From Detroit News: The Michigan Supreme Court has agreed to weigh in on a dispute between a northern Michigan township and homeowners over the use of drones to survey and photograph the homeowners' property. The high court on Wednesday ordered oral arguments in a case over whether Long Lake Township officials violated homeowners’ Fourth Amendment rights when the township photographed their property to investigate zoning and nuisance complaints. The court also will examine, if the township did violate those rights, whether the photographs should be excluded from further zoning disciplinary action.

Our take: This case is a good example of the lack of rules and regulations around newer technology, such as drones. Drones occupy a gray area in the law at the moment; while they are a useful tool in security, they can also be used as a weapon, or to violate privacy. It will be interesting to see how the high court rules.

Man shot roommate after accusing him of eating the last Hot Pocket, police say

From the Associated Press: A man in Kentucky’s largest city is facing criminal charges after allegedly shooting his roommate during a dispute over a Hot Pocket, authorities say. Clifton Williams, 64, was arrested on assault charges after he accused his roommate of eating their last Hot Pocket and attacked him, shooting him in the buttocks, Louisville Metro Police Department officials told WLKY-TV. According to police, Williams started throwing tiles at the man after he realized the last microwaveable turnover was gone. He then shot him in the buttocks as he tried to escape, the TV station reported.

Our take: Funny though it seems when a person is shot in the buttocks, this situation could have gone very wrong. This is a good argument for securing guns, and also for making sure their owners are mentally stable. You can’t shoot someone in anger if you don’t have an easily accessible gun… even if they stole your last Hot Pocket.

May Top Security Grants

FY23 Homeland Security National Training Program (HSNTP) – Continuing Training Grants (CTG) - National Cybersecurity Preparedness Consortium (NCPC): The National Cybersecurity Preparedness Consortium (NCPC) provides funding to the eligible applicant to develop and deliver cybersecurity training solutions to address national preparedness gaps, map training to the core capabilities, and ensure training is available and accessible to a nationwide audience. Applicants can submit applications for this funding opportunity through FEMA Grants Outcomes (GO). Access the system at Grant closes: June 24, 2023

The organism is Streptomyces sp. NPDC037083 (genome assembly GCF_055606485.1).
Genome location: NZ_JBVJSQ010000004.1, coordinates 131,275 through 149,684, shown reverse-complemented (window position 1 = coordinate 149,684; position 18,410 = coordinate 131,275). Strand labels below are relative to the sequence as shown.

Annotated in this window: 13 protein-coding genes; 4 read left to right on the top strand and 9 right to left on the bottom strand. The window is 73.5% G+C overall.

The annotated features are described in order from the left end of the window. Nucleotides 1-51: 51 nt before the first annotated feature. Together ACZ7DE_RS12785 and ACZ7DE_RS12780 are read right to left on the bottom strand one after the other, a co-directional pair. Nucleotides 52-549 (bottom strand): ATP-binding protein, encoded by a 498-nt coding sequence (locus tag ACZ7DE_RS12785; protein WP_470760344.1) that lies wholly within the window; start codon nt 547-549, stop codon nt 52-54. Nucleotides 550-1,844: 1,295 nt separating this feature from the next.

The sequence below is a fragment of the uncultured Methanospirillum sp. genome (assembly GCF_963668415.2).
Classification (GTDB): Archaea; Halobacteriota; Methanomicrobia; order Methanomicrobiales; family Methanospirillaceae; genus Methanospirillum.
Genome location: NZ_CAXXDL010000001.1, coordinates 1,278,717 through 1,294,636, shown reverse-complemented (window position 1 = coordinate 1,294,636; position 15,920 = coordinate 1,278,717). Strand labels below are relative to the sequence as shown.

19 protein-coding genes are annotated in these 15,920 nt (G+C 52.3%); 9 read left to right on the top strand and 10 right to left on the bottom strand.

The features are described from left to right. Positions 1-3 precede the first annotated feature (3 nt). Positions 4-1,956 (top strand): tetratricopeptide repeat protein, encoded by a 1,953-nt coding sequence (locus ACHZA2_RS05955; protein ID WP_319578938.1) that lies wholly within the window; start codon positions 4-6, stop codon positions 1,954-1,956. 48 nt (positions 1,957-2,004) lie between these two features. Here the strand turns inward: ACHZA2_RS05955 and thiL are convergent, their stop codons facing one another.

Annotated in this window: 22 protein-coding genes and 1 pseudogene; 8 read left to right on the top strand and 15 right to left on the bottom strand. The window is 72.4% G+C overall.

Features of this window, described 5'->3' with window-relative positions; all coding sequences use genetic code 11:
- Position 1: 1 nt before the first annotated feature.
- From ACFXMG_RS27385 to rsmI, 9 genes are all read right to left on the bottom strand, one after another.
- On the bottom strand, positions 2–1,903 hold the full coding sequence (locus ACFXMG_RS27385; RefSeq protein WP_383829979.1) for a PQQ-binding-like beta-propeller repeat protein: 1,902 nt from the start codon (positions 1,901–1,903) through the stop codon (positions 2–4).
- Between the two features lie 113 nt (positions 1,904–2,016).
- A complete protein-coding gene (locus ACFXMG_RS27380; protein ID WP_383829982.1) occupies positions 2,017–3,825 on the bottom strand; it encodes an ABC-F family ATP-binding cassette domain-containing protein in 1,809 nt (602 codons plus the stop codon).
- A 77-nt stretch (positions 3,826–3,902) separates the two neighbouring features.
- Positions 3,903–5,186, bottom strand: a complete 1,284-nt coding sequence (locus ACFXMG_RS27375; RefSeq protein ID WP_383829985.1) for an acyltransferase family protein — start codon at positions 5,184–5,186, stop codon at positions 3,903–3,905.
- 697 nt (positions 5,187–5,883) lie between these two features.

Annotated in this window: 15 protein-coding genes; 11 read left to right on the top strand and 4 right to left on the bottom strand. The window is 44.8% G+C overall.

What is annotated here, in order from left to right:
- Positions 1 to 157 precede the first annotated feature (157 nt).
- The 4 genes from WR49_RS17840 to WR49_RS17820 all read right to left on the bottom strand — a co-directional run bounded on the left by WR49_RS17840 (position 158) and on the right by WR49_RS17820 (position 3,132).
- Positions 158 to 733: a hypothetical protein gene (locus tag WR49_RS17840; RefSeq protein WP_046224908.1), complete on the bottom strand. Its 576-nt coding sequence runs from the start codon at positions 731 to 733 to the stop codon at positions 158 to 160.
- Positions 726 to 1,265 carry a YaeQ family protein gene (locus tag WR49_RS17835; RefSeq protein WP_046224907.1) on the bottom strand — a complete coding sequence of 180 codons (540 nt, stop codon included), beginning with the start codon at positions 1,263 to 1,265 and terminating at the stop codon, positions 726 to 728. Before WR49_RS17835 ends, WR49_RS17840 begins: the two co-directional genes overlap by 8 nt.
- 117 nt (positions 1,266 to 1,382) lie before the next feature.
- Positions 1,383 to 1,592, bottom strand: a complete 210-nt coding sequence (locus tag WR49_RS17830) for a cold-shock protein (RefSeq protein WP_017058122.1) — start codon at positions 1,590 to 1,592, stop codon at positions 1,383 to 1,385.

FEMAs Regional Catastrophic Preparedness Grant Program (RCPGP): The Regional Catastrophic Preparedness Grant Program (RCPGP) provides funding to close known capability gaps, encourages innovative regional solutions to issues related to catastrophic incidents, and builds on existing regional preparedness efforts. The purpose of the RCPGP is to build regional capacity to manage catastrophic incidents by improving and expanding collaboration for catastrophic incident preparedness. Grants close: July 24, 2023.

FY2023 Rural and Small Department Violent Crime Reduction Program: OJP is committed to advancing work that promotes civil rights and racial equity, increases access to justice, supports crime victims and individuals impacted by the justice system, strengthens community safety and protects the public from crime and evolving threats, and builds trust between law enforcement and the community. With this solicitation, BJA seeks to support small and rural agencies in their efforts to combat violent crime. Grant closes: June 13